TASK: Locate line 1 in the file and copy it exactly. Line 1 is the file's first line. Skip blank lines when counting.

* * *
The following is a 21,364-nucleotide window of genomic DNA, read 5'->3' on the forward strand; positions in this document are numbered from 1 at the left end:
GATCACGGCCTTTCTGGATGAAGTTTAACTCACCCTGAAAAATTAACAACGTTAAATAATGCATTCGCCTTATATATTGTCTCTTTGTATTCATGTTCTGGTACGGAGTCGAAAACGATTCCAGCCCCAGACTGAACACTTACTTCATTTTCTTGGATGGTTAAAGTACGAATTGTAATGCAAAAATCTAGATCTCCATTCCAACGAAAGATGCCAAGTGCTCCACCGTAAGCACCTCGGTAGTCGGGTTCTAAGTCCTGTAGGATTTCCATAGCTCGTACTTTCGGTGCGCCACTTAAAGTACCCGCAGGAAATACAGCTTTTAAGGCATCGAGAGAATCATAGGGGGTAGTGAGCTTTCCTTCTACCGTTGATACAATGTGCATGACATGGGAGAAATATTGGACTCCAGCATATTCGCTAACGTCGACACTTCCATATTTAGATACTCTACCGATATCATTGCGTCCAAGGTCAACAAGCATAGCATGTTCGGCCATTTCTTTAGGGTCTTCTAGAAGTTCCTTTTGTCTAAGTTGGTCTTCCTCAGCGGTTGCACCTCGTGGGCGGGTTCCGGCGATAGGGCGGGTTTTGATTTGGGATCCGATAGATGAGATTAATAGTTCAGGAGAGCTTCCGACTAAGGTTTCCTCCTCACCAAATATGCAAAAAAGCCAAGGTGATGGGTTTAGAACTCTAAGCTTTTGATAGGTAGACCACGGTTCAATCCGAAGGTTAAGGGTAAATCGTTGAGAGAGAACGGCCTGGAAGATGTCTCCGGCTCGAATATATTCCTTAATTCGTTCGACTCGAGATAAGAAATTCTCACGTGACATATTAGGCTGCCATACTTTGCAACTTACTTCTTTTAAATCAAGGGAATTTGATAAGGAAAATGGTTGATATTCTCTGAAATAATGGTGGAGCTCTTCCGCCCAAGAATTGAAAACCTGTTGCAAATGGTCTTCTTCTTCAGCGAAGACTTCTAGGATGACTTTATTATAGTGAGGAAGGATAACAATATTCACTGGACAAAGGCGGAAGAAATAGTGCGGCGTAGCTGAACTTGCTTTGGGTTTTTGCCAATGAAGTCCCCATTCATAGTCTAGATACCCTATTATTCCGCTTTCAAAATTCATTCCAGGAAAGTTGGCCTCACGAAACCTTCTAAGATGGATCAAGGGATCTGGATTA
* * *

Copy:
The following is a 21,364-nucleotide window of genomic DNA, read 5'->3' on the forward strand; positions in this document are numbered from 1 at the left end: